Bramley-Moore Dock: One Year On

Bramley-Moore Dock, one year on, is a world away from the once semi-derelict dock that is being transformed into a world-class stadium.

From the day planning approval was granted for Everton’s new home, on 23 February, 2021, work has taken place at a breathless rate to bring the dream to life.

A lot of the detailed preparation and design work had already been undertaken, in order to provide a robust application and in the anticipation that this project and the vast social benefits it would deliver would be given the green light by Liverpool City Council.

This involved a significant level of engagement with statutory stakeholders, fans and the general public, which helped to shape the designs submitted.

The quality of the planning application submitted left no stone unturned, with the aim to ensure that the application would not be ‘called in’ by the Secretary of State, which was ratified in late March.

This confirmation removed the final planning barrier for Everton’s new £500m home, following the long search for a stadium site.

A ground-breaking ceremony in early August, attended by our Chairman, Bill Kenwright, and CEO, Denise Barrett-Baxendale, finally announced to the world that the building of the 52.888-seater stadium was under way.

Construction Partner Laing O’Rourke, one of the world's most reputed international engineering and construction companies, then undertook one of their most unique, challenging and ambitious projects to date.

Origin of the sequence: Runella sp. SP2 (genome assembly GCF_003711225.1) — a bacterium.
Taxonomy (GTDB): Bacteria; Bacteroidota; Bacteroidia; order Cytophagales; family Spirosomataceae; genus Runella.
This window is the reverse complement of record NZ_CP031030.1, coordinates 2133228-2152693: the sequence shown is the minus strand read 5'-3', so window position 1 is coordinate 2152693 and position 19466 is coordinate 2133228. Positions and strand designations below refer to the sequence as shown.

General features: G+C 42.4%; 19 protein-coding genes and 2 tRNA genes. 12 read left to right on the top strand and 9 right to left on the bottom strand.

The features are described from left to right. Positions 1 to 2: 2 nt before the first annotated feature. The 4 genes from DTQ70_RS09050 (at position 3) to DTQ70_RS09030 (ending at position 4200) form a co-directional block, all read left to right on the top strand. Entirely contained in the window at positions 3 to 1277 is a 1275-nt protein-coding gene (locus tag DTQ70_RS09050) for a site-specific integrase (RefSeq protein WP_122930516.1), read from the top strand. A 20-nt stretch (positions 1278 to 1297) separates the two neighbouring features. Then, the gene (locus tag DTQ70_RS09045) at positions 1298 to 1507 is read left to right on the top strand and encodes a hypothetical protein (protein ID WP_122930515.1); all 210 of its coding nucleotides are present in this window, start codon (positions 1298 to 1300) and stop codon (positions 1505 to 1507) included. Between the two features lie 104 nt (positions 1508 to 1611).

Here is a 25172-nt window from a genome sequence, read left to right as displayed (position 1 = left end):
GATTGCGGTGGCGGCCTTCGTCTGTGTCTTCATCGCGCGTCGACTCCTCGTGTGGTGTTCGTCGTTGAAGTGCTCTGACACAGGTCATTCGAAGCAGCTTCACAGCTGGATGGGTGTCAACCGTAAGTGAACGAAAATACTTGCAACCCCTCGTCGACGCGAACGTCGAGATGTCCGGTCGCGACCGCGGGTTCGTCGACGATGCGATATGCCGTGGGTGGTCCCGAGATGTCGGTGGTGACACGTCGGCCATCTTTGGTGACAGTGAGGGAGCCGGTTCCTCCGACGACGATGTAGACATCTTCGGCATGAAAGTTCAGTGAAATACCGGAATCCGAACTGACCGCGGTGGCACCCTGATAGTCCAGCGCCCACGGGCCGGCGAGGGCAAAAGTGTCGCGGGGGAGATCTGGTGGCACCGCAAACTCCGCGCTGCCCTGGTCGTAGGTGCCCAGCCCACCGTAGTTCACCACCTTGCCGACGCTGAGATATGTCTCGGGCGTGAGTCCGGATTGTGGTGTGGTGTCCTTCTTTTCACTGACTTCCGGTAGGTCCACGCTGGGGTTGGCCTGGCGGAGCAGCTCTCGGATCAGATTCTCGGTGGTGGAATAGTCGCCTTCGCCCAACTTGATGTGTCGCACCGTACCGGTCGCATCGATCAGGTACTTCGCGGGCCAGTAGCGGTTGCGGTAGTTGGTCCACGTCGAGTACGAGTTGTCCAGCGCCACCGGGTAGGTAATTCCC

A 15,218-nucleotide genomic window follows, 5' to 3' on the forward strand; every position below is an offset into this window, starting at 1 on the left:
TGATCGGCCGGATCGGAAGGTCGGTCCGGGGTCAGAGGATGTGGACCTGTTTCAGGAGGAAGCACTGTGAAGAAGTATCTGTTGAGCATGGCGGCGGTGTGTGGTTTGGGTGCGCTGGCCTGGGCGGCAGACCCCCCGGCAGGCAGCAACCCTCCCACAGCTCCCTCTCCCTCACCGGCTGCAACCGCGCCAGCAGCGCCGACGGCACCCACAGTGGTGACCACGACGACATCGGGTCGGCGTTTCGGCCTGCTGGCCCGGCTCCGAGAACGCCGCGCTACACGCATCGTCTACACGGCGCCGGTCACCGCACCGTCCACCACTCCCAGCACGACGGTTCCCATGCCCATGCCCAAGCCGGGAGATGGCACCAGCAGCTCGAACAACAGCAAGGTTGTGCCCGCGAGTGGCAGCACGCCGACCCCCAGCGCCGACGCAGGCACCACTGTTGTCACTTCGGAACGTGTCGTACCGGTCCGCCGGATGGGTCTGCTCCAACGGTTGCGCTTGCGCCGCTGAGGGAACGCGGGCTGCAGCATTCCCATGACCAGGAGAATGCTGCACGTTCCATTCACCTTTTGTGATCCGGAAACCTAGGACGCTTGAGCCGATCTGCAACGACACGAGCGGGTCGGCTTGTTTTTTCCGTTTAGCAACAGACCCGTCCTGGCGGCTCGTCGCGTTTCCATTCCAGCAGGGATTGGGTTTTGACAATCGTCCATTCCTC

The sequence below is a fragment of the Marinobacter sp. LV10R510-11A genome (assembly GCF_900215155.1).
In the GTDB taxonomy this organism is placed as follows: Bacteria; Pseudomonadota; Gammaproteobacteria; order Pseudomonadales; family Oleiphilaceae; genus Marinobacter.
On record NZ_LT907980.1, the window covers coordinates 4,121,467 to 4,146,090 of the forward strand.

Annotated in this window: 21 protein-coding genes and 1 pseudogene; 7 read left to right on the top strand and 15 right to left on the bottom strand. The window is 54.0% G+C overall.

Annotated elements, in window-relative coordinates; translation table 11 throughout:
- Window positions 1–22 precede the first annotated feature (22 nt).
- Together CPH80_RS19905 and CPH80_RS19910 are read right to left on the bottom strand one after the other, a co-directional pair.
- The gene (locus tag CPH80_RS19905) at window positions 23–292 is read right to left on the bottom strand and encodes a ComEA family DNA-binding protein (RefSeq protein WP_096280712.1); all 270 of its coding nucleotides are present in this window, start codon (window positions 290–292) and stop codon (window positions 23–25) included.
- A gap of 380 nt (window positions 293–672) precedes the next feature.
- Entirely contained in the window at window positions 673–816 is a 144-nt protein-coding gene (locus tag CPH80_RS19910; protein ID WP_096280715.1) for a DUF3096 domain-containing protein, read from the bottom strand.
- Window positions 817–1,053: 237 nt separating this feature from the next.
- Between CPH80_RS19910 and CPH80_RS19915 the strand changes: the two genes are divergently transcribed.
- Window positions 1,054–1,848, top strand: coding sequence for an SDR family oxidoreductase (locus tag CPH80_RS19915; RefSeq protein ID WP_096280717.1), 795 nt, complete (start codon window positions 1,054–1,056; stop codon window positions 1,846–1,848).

The first step was the demolition of all above ground non-listed buildings, including dilapidated warehouses dating back to the dock’s heyday. In doing so, protecting the historic Grade Two Listed Hydraulic Tower, dating back to 1883, was a priority, given its importance to the site and inclusion in the fan plaza that will eventually provide a jaw-dropping entrance to the stadium site for fans.

The huge task of infilling the dock itself – replacing the huge water body with approximately 500,000 cubic metres of sea-dredged sand – was a headline-grabbing feat of maritime engineering that took three months of round-the-clock activity and involved a dredger making more than 140 round trips over 20 miles out into the Irish Sea to collect sand, after divers in the dock had searched for, and found, unexploded ordnance, among other detritus.

Ahead of the infill, wildlife from the dock was re-housed as just one of a number of environmental and bio-diversity concerns that were addressed, including recycling existing site materials and addressing flood plain levels in the design.

Once filled, a 16-tonne hammer machine undertook the task of compacting the sand, which is subsequently being piled by two piling rigs, in tandem, to provide the 2,500 vertical concrete foundations for the overground build.

And with the concrete-pre-cast elements now emerging from the ground – using a system of Design of Manufacture and Assembly pioneered by Laing O’Rourke, in which large sections of completed structures and panels are made off-site in factory conditions and brought directly to the site to be slotted into place - work is well under way to erect a stadium that Evertonians can be proud of for generations to come.